Putin: US and NATO want to ′sit on the throne in Europe alone′ | News | DW | 11.01.2016

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Putin: US and NATO want to 'sit on the throne in Europe alone'

Russian President Vladimir Putin has defended his policies in Ukraine and Crimea and slammed NATO expansion and the United States. He also said he trusts German Chancellor Angela Merkel.

Russian President Vladimir Putin slammed western sanctions against his country as "geo-political" rather than aimed at solving the crisis in Ukraine and criticized NATO expansion and the United States for trying to impose its will, in a wide-ranging interview published Monday in the popular German daily newspaper "Bild."

Putin pinned the crisis between the West and Russia on NATO expansion into Central Europe despite promises the Alliance would not infringe on Russia's borders. In an argument made previously, the Russian president said NATO and the US took advantage of a weak post-Soviet Russia to expand its influence instead of cooperating with Moscow.

"NATO and the USA wanted a complete victory over the Soviet Union. They wanted to sit on the throne in Europe alone. But now they are sitting there, and we are talking about all these crises we would otherwise not have," Putin said.

"If we had presented our national interests more clearly from the beginning, the world would still be in balance today," Putin said, referring to economic turmoil and domestic issues that took up much of Russia's attention following the collapse of communism.

An unwelcome maneuver

He said one area where the West and Russia could cooperate was in fighting terrorism. "Even if we do not always agree on every aspect, nobody should take this as an excuse to declare us as enemies," Putin said.

In late September, Moscow launched airstrikes in Syria which it said were primarily targeting "Islamic State" (IS) militants and other "terrorist" groups. The United States and its allies have argued that Russia is targeting "moderate" rebels opposed to Moscow's ally, Syrian President Bashar al-Assad. Critics have also said the Syria strikes may possibly serve to distract from Ukraine.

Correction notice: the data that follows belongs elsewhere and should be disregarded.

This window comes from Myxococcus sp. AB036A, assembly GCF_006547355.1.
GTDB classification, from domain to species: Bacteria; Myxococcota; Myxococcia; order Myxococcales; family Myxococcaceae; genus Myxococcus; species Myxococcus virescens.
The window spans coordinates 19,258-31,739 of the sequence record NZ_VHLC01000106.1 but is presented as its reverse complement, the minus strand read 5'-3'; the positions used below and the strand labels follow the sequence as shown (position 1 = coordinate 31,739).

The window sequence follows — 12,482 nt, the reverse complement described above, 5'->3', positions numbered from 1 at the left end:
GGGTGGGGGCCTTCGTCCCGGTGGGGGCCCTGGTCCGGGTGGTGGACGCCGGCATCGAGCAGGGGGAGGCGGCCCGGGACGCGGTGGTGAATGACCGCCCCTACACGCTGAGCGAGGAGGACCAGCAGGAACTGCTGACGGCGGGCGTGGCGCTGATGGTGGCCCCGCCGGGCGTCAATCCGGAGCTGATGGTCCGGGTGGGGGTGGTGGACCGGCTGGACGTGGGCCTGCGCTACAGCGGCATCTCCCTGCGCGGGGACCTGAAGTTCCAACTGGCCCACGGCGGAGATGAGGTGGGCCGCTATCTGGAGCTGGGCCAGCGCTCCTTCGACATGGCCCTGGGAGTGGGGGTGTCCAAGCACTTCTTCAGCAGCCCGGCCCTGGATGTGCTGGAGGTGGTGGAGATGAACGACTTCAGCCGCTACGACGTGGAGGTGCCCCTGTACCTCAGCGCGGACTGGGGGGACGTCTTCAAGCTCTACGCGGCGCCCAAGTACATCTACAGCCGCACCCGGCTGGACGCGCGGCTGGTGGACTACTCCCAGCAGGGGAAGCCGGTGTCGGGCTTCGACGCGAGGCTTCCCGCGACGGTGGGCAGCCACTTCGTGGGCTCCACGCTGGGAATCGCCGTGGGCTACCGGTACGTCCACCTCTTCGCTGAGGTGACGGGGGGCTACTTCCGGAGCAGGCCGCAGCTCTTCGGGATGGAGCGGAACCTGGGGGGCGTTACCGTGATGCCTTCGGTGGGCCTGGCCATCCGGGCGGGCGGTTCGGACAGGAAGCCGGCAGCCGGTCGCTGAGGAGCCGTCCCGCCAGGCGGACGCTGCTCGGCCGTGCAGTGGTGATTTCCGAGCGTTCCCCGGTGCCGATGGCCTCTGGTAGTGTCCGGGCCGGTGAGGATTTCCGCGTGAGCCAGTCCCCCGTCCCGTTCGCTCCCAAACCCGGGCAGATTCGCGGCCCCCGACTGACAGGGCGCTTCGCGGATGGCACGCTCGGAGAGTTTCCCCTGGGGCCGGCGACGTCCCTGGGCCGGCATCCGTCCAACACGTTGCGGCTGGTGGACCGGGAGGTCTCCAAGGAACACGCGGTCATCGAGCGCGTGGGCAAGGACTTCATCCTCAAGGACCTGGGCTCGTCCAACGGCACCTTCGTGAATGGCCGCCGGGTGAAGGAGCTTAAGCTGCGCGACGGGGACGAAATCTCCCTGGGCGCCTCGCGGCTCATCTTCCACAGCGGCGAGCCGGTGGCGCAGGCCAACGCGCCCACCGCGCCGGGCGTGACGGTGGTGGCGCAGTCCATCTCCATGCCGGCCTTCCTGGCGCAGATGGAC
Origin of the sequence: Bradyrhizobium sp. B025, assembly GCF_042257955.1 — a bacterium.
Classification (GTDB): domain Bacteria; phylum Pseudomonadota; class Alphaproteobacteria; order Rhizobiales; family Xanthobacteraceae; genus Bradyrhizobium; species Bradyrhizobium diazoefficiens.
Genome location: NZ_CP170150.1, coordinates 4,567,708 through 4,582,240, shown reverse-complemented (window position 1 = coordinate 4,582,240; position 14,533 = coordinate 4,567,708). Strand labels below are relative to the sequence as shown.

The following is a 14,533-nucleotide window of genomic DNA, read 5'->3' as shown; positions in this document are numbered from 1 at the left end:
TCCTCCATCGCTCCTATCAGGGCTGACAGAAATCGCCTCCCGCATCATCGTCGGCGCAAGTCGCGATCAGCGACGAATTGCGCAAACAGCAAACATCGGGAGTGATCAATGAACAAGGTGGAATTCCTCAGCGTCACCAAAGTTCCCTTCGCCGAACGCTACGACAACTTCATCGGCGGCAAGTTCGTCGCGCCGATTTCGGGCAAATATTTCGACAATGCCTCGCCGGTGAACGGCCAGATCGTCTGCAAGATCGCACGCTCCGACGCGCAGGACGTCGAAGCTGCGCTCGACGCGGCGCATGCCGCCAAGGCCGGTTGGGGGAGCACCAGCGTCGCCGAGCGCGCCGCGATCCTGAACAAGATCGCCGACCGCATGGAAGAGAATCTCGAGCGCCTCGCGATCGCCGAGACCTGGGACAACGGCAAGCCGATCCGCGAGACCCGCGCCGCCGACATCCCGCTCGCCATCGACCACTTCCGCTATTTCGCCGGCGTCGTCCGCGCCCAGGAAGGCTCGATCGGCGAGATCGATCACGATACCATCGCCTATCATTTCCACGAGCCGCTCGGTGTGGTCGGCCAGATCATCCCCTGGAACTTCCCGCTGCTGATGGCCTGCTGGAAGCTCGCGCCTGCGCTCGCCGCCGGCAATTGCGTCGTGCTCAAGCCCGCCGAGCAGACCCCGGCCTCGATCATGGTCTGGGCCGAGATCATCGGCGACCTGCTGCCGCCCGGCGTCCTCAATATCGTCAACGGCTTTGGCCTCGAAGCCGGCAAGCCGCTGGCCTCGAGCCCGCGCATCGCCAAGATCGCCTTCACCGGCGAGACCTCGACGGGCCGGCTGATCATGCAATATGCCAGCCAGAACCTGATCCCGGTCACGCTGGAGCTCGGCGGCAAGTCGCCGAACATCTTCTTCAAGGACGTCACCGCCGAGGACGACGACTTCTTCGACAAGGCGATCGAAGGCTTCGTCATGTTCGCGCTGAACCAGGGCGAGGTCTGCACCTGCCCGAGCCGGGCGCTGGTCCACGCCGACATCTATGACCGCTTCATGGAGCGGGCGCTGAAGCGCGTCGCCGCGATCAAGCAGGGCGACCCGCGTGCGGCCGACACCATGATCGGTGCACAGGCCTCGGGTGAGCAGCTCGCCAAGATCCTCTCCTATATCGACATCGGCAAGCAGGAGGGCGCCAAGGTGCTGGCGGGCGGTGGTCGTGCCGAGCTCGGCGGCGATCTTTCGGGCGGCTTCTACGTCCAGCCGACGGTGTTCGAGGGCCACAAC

'Kyiv needs to implement Minsk agreements'

To end the conflict in eastern Ukraine, Putin said the government in Kyiv needed to abide by the Minsk agreements, drawn up last year between Ukraine, Russia, Germany and France.

While some parts of the Minsk agreements have been met and fighting in eastern Ukraine has died down, Putin said Kyiv has failed to implement sections of the deal that would grant greater autonomy to Donetsk and Luhansk.

"Anything that is missing in the implementation of the Minsk agreement is - without any exception - up to the Kyiv central government of Ukraine. You cannot demand something of Moscow that, in fact, the rulers in Kyiv have to deliver," Putin said.

Putin's annual press conference

"The constitutional reform is supposed to give autonomy to eastern Ukraine and to be adopted by the end of 2015. This has not happened, and the year is over. That's not Russia's fault," he added.

Asked if continued clashes in eastern Ukraine need to end first, Putin said that first the constitution has to be reformed, followed by confidence building measures and border security.

Germany has played a major mediator role in eastern Ukraine, something Putin recognized. He described a "professional relationship" with Chancellor Angela Merkel.

"I trust her, she is a very open person," Putin said, referring to Merkel. "She is also subject to certain constraints and limitations. But she is honestly trying to settle the crisis, also in the south-east of Ukraine. However, what the European Union is doing with those sanctions is nothing but a theatre of the absurd."

Putin said Western sanctions over Ukraine were causing trouble for Moscow in financial markets but were not behind the economic downturn in the country, which he said was more related to declining energy prices.

"The West's sanctions are not aimed at helping Ukraine, but at geo-politically pushing Russia back. They are foolish and are merely harming both sides," Putin said.

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